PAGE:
Updated: Jul 3
What is Dry Skin?
Dry skin is defined as having tiny pores and producing little to no oil. Dryness and flakiness are caused by a lack of oil, which worsens with age. Dry skin is an inherited issue. Some folks just have fewer oil glands than others.
What is Oily Skin?
Oily skin is defined as having pores that are clearly bigger and generate a lot of oil. This causes the skin to become oily and shiny. Oily skin is a here a dietary disease marked by active oil glands. Clogged pores and breakouts are common in people with oily skin.
What is Dehydrated Skin?
Dehydration is a transitory skin condition, not an inherited trait. It is commonly encountered in oily, mixed, or normal skin that is deficient in water (not oil), causing the skin to feel tight.
I frequently hear people with oily skin complain that their skin is dry, yet they still experience breakouts and are unsure how to handle this combination. This indicates that the person is dehydrated. Your skin produces oil if you have breakouts or congested pores. You cannot have a real dry skin type if your skin produces oil. It's that easy!
To treat what seems to be both dry and oily skin, some individuals may begin using a heavy moisturizer made for dry skin, but this can result in even more blocked pores, bumps, and breakouts. Does this sound familiar? They may assume it's because they don't drink enough water, yet hydration levels in the skin have very little to do with drinking water, contrary to popular belief.
It's critical to understand that the cleanser you use is the MOST crucial aspect of your skincare routine. Why? Because washing with a cleanser or detergent that is overly harsh and drying draws all the water out of the skin, causing a buildup of dead skin cells. The remainder of your program is subsequently devoted to attempting to compensate for this dehydration. When shopping for a cleanser, check for the word sulfate-free on the container, since this indicates a safe solution. You can clean your skin while keeping the water in your skin where it belongs. A mild cleanser should be the first step in an effective skincare program.
Many foamy or gel cleansers still use Sodium Lauryl Sulfate, Sodium Laureth Sulfate, or Ammonium Laureth Sulfate as constituents. Surfactants, which are cleaning agents that remove oil from the skin, are what they are. While oily skin types require a cleanser to break down and remove the oil and shine, these substances are not compatible with your skin's natural pH and will strip too much water from the face after each washing. This is the cause of dehydration.
It's critical to understand that the cleanser you use is the MOST crucial aspect of your skincare routine. Why? Because washing with a cleanser or detergent that is overly harsh and drying draws all the water out of the skin, causing a buildup of dead skin cells. The remainder of your program is subsequently devoted to attempting to compensate for this dehydration. When shopping for a cleanser, check for the words' sulfate-free on the container, since this indicates a safe solution. You can clean your skin while keeping the water in your skin where it belongs. A mild cleanser should be the first step in an effective skincare program.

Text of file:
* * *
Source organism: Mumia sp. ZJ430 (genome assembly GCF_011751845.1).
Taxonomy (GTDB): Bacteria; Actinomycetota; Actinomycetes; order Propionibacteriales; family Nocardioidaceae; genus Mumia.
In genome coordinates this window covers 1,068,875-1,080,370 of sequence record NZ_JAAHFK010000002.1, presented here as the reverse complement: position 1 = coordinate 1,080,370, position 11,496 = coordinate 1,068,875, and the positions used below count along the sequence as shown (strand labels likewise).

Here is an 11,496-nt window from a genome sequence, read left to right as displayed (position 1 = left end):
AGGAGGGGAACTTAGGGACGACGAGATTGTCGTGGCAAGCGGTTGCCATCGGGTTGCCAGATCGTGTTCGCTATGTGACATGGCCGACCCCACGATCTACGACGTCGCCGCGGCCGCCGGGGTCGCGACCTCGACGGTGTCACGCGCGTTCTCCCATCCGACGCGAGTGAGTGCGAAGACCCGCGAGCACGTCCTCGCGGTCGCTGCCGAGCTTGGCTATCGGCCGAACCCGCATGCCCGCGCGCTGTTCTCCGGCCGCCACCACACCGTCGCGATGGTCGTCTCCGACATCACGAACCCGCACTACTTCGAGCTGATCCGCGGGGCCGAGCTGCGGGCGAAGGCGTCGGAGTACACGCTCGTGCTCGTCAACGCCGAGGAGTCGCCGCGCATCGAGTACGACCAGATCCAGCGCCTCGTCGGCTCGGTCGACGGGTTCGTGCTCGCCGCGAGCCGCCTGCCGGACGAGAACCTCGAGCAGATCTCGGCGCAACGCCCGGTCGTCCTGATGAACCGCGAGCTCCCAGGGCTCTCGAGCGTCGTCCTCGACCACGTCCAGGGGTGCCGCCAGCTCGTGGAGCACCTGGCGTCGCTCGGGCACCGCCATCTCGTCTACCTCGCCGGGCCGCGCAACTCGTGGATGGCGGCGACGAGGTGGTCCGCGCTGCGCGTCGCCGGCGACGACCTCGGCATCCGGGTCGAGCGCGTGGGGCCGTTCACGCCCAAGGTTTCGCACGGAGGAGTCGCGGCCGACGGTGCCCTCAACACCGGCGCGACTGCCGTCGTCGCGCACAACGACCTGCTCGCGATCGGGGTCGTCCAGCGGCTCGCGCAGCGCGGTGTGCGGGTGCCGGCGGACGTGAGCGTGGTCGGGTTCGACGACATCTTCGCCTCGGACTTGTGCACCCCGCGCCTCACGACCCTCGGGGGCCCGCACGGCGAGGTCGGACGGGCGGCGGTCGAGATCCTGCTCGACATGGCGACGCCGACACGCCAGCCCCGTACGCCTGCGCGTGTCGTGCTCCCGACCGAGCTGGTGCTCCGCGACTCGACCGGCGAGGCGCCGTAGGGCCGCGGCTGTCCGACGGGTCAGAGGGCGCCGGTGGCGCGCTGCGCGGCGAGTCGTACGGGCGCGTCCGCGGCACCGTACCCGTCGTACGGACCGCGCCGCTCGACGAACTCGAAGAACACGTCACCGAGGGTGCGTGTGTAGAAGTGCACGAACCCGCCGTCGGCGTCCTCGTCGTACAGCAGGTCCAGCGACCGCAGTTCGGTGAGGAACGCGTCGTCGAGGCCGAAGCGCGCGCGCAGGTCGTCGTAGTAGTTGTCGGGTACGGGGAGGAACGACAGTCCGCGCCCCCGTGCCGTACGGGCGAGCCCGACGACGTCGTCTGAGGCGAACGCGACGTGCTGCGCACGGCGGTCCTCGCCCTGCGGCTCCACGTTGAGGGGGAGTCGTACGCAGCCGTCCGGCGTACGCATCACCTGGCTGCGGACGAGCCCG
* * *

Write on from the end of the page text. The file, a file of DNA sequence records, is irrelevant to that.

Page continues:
After washing, never leave your skin bare.
After cleaning, apply an alcohol-free toner, serum (optional), and moisturizer rapidly. If you expose your skin to the elements for more than sixty seconds, it will begin to dry. Following cleaning, apply an alcohol-free toner and let it moisten the skin before applying your next product. In this manner, the moisturizing properties of the toner will be locked in by your serum or moisturizer.
Never Forget to Apply Moisturizer at Night to Allow Your Skin to "Breathe"
People who have acne-prone skin are frequently concerned about applying moisturizer. They fear it will clog their pores and prevent their skin from "breathing." There are several issues with this way of thinking. To begin with, using moisturizer does not promote breakouts. Acne develops when the cells that line the inner pores fail to shed correctly, causing the pore to get blocked. Whether you moisturize or not, this process occurs.
Second, there is no respiration in the skin. The idea that your skin breathes is untrue.
Those with oily, blemish-prone skin should always apply moisturizer. Your skin needs adequate water to remain healthy and balanced. The more balanced your skin's moisture levels are, the less likely it is to break out. Skipping moisturizer alters the skin's hydration levels, resulting in the "oily and dry" sensation we're referring to. This dehydration process actually increases oil production, which might lead to additional breakouts.
The trick here is to select a moisturizer that is appropriate for your skin type. Dry skin requires moisturizers that bring oil into the skin, and oily skin needs moisturizers that deliver water.\
During the winter, use a humidifier. If the air is moist, the moisture on your skin will likely remain rather than evaporate into the dry winter air. Find out how a humidifier may help your skin.
Use a Serum in Place of a Moisturizer.
Applying a few drops of a lightweight, water-based skin serum beneath a moisturizer can provide much-needed moisture to relieve that tight sensation. I generally recommend Skin Drink Concentrate to my clients who have oily skin.
In conclusion, if you have dry, oily skin that feels tight, you simply need to adopt a skincare routine that does a better job of regulating the water levels in your skin. It's a simple remedy!
For skin issues, visit our clinic or schedule an online consultation.
Contact us at 8010840653 or go to www.avantiskinclinic.com.
Avanti's Skin and Laser Clinic, Aundh Pune